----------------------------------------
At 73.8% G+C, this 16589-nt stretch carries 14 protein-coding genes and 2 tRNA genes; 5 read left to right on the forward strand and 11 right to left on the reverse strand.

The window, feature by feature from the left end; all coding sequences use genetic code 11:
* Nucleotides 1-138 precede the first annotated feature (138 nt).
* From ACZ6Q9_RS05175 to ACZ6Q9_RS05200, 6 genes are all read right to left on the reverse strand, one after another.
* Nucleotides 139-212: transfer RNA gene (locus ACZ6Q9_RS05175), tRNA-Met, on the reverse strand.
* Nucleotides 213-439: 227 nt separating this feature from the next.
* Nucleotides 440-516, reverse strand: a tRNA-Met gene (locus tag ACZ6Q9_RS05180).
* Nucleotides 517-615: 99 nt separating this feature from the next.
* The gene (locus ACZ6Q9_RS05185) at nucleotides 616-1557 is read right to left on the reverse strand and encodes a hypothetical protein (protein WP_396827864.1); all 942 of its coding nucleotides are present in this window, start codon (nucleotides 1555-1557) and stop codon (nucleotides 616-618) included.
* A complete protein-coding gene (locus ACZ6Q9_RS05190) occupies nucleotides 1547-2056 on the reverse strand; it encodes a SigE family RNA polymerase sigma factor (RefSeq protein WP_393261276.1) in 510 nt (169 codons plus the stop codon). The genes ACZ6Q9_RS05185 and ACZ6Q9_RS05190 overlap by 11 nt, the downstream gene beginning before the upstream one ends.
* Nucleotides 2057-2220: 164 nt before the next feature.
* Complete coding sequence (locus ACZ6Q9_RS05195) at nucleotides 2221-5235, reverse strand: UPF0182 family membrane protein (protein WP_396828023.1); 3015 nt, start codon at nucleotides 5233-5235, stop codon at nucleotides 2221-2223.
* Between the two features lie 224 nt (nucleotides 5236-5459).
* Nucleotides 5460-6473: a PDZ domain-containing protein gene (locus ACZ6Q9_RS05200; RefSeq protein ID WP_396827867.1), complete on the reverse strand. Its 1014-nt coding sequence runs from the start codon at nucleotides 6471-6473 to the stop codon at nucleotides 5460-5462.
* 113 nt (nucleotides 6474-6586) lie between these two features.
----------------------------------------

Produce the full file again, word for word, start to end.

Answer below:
At 73.8% G+C, this 16589-nt stretch carries 14 protein-coding genes and 2 tRNA genes; 5 read left to right on the forward strand and 11 right to left on the reverse strand.

The window, feature by feature from the left end; all coding sequences use genetic code 11:
* Nucleotides 1-138 precede the first annotated feature (138 nt).
* From ACZ6Q9_RS05175 to ACZ6Q9_RS05200, 6 genes are all read right to left on the reverse strand, one after another.
* Nucleotides 139-212: transfer RNA gene (locus ACZ6Q9_RS05175), tRNA-Met, on the reverse strand.
* Nucleotides 213-439: 227 nt separating this feature from the next.
* Nucleotides 440-516, reverse strand: a tRNA-Met gene (locus tag ACZ6Q9_RS05180).
* Nucleotides 517-615: 99 nt separating this feature from the next.
* The gene (locus ACZ6Q9_RS05185) at nucleotides 616-1557 is read right to left on the reverse strand and encodes a hypothetical protein (protein WP_396827864.1); all 942 of its coding nucleotides are present in this window, start codon (nucleotides 1555-1557) and stop codon (nucleotides 616-618) included.
* A complete protein-coding gene (locus ACZ6Q9_RS05190) occupies nucleotides 1547-2056 on the reverse strand; it encodes a SigE family RNA polymerase sigma factor (RefSeq protein WP_393261276.1) in 510 nt (169 codons plus the stop codon). The genes ACZ6Q9_RS05185 and ACZ6Q9_RS05190 overlap by 11 nt, the downstream gene beginning before the upstream one ends.
* Nucleotides 2057-2220: 164 nt before the next feature.
* Complete coding sequence (locus ACZ6Q9_RS05195) at nucleotides 2221-5235, reverse strand: UPF0182 family membrane protein (protein WP_396828023.1); 3015 nt, start codon at nucleotides 5233-5235, stop codon at nucleotides 2221-2223.
* Between the two features lie 224 nt (nucleotides 5236-5459).
* Nucleotides 5460-6473: a PDZ domain-containing protein gene (locus ACZ6Q9_RS05200; RefSeq protein ID WP_396827867.1), complete on the reverse strand. Its 1014-nt coding sequence runs from the start codon at nucleotides 6471-6473 to the stop codon at nucleotides 5460-5462.
* 113 nt (nucleotides 6474-6586) lie between these two features.